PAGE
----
Bush was ev­ery­thing that Trump is not

Daily Freeman (Kingston, NY) - - FRONT PAGE - Dana Mil­bank Columnist Dana Mil­bank is syn­di­cated by The Wash­ing­ton Post Writ­ers Group.

Columnist Dana Mil­bank says the dif­fer­ences were ob­vi­ous at this week’s fu­neral for the 41st pres­i­dent.

Ge­orge Her­bert Walker Bush, be­fore his death, said he wanted Pres­i­dent Trump to at­tend his fu­neral, a gen­er­ous ges­ture that for­gave the cav­al­cade of in­sults that Trump has rained on the Bush fam­ily.

It was a fi­nal show of the sound judg­ment Bush ex­er­cised in life.

Trump’s name was men­tioned not once by the four eu­lo­gists at Wash­ing­ton Na­tional Cathe­dral on Wed­nes­day. But their words were an im­plicit re­buke of ev­ery­thing Trump is. They spoke of what made Bush a great leader, which are the very traits that, by their ab­sence, make Trump so woe­fully in­ad­e­quate.

Dur­ing his eu­logy, Bush bi­og­ra­pher Jon Meacham iden­ti­fied Bush’s “thou­sand points of light” — a phrase Trump has ridiculed — as a “com­pan­ion verse” to Abra­ham Lin­coln’s “bet­ter an­gels of our na­ture,” be­cause “Lin­coln and Bush both called on us to choose the right over the con­ve­nient, to hope rather than to fear, and to heed not our worst im­pulses, but our best in­stincts.”

And there, in the front pew, was Trump, who leads by stok­ing fear and con­firm­ing base im­pulses.

Ge­orge W. Bush re­called of his fa­ther: “In vic­tory, he shared credit. When he lost, he shoul­dered the blame.” Bush in­voked his dad’s “un­like­li­est” friend­ship with Bill Clin­ton as they went from op­po­nents to “broth­ers from other moth­ers.”

Trump, a few seats from Clin­ton, al­ter­nated be­tween fold­ing arms im­pas­sively across his chest and lean­ing for­ward un­com­fort­ably. Could he com­pre­hend the ideas of giv­ing credit, ac­cept­ing blame or for­giv­ing?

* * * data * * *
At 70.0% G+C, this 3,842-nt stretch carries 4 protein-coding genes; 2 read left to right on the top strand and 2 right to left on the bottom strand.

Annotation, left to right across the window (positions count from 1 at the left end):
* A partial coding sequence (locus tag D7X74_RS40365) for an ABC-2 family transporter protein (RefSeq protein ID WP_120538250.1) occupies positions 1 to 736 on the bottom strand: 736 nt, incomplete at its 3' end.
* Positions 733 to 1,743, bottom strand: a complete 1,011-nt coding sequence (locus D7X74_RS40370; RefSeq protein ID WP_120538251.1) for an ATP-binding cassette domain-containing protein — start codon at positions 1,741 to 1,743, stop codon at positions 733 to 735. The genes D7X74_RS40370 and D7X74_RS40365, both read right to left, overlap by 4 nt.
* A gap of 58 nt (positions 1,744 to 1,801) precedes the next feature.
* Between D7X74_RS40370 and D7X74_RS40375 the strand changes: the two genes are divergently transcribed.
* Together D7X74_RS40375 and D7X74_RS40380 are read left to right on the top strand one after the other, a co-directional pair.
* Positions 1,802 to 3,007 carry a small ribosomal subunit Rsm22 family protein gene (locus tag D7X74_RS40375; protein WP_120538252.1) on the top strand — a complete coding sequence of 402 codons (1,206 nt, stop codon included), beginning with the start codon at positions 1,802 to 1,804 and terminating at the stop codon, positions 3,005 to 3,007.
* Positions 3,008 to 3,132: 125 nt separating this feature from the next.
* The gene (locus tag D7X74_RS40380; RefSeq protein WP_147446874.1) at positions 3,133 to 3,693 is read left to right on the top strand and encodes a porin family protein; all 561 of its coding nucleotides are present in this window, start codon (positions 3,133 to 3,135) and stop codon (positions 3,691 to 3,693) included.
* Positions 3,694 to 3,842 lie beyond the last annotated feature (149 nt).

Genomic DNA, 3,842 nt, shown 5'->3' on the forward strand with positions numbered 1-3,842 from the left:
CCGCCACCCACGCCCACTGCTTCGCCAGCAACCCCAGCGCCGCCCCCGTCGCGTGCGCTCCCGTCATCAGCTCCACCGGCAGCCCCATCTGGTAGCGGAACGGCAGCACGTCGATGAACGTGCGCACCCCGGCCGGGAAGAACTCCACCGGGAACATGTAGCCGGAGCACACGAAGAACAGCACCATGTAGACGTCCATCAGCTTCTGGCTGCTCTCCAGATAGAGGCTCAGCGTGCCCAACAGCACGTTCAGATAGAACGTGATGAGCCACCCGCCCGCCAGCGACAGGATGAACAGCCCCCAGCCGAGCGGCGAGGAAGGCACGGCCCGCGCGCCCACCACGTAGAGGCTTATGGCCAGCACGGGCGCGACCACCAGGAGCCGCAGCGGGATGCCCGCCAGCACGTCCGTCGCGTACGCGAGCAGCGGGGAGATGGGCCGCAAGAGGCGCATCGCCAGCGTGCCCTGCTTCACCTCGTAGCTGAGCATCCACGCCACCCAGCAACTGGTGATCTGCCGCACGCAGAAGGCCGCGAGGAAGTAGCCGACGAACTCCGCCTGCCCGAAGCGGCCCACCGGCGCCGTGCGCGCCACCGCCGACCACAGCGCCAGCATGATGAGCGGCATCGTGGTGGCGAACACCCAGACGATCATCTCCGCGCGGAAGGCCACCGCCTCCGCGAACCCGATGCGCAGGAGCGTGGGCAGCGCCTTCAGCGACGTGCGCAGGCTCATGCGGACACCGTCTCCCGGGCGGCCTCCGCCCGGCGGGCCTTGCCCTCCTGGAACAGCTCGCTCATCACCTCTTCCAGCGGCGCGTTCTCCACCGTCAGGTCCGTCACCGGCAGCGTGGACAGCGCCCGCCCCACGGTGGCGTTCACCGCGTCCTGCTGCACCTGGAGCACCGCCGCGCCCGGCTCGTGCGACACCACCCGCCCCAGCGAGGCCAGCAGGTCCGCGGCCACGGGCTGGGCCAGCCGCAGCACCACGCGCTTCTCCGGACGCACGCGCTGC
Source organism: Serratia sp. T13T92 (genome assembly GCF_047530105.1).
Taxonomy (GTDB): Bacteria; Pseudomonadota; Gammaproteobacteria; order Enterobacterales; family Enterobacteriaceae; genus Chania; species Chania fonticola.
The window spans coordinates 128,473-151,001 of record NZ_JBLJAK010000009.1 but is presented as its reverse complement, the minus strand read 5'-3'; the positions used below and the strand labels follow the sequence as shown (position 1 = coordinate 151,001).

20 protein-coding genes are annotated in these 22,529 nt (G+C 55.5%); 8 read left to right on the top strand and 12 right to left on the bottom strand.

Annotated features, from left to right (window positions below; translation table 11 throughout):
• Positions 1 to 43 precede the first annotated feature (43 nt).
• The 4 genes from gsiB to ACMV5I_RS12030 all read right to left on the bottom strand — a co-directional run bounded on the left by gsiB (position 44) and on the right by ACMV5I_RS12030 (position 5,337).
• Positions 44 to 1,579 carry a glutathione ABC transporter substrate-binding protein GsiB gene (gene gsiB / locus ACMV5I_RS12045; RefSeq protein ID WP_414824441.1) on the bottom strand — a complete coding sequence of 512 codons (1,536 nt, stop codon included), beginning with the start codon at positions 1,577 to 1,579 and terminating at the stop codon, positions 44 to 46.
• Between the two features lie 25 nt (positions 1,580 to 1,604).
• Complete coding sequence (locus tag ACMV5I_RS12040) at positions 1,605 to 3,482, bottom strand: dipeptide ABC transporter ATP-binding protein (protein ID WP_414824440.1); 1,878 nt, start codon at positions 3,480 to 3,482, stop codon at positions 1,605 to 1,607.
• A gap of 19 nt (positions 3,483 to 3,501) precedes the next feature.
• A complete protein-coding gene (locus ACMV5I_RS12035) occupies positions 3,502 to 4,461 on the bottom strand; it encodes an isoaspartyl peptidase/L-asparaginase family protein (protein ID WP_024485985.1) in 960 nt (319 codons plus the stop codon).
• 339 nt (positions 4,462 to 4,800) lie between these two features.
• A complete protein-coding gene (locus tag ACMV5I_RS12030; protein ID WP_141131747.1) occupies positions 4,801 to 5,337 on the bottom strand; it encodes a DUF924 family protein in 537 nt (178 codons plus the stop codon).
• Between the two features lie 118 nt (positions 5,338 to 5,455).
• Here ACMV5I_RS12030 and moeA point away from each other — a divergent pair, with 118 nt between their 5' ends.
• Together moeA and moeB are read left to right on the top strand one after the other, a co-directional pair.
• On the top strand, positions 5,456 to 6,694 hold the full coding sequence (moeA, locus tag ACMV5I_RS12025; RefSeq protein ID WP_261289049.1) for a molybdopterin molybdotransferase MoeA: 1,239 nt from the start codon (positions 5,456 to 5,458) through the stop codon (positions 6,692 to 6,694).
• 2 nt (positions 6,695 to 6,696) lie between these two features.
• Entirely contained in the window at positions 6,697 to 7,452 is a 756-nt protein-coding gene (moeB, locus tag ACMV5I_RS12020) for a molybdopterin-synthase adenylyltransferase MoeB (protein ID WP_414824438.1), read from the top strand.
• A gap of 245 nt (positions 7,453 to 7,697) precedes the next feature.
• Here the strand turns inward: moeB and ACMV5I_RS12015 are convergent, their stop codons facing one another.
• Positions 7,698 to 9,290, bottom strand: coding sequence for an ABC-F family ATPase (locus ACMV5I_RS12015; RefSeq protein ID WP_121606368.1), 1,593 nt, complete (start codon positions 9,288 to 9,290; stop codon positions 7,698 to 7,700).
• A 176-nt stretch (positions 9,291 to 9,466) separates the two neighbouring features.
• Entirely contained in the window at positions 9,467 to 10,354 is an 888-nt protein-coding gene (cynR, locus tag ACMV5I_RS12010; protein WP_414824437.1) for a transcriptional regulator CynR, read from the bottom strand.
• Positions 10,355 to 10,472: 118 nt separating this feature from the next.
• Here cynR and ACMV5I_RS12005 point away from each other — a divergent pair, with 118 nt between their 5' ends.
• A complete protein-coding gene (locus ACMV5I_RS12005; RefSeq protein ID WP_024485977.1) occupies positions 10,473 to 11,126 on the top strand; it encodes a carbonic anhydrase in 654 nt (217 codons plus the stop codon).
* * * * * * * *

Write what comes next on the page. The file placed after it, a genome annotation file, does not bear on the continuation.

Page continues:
Bush friend Alan Simp­son, a for­mer Wy­oming sen­a­tor, said the 41st pres­i­dent “never hated any­one” and loy­alty “coursed through his blood,” in­clud­ing a “loy­alty to the in­sti­tu­tions of gov­ern­ment.” This must be in­com­pre­hen­si­ble to Trump, who dis­penses ha­tred in 280-char­ac­ter in­cre­ments, de­mands loy­alty but of­fers none in re­turn, and trashes the in­sti­tu­tions of gov­ern­ment for sport.

And the cur­rent pres­i­dent, though not given to self-re­flec­tion, could not have missed the re­buke de­liv­ered by an­other eu­lo­gist, for­mer Cana­dian Prime Minister Brian Mul­roney, who praised Bush for ne­go­ti­at­ing the North Amer­i­can Free Trade Agree­ment (which Trump has called the “worst trade deal in his­tory”); for en­vi­ron­men­tal­ism (which Trump de­rides); and for in­ter­na­tional lead­er­ship (which Trump dis­misses).

“When Ge­orge Bush was pres­i­dent,” Mul­roney said, “ev­ery sin­gle head of gov­ern­ment in the world knew that they were deal­ing with a gen­tle­man, a gen­uine leader, one who was dis­tin­guished, res­o­lute and brave.”

Can any­body imag­ine, in years hence, any world leader out­side of dic­ta­tors and strong­men pay­ing any trib­ute to the cur­rent pres­i­dent, much less one about gen­tle­man­li­ness and brav­ery?

Bush’s fu­neral was so pow­er­ful a re­nun­ci­a­tion of his cur­rent suc­ces­sor be­cause it was a cel­e­bra­tion of char­ac­ter. Friend­ship was in­voked 21 times by his eu­lo­gists. Loy­alty, 10. “Honor,” “in­tegrity,” “dig­nity,” “de­cency” and in­ner peace all re­curred. Cer­tainly, Bush could be a fierce par­ti­san and a bru­tal politi­cian (re­mem­ber Wil­lie Hor­ton?), but his ser­vice in World War II — he was shot down over the Pa­cific — left him with lessons that fu­eled his gen­er­a­tion’s great­ness: The op­po­si­tion is not the en­emy. There are causes greater than self. Po­lit­i­cal de­feat is not the worst thing. And Amer­i­can lead­er­ship in the world is in­dis­pens­able.

Trump, for whom no cause is greater than self, must have strug­gled to sit through 90 min­utes of some­thing that was not all about him. Rather, it was all about what he is not.

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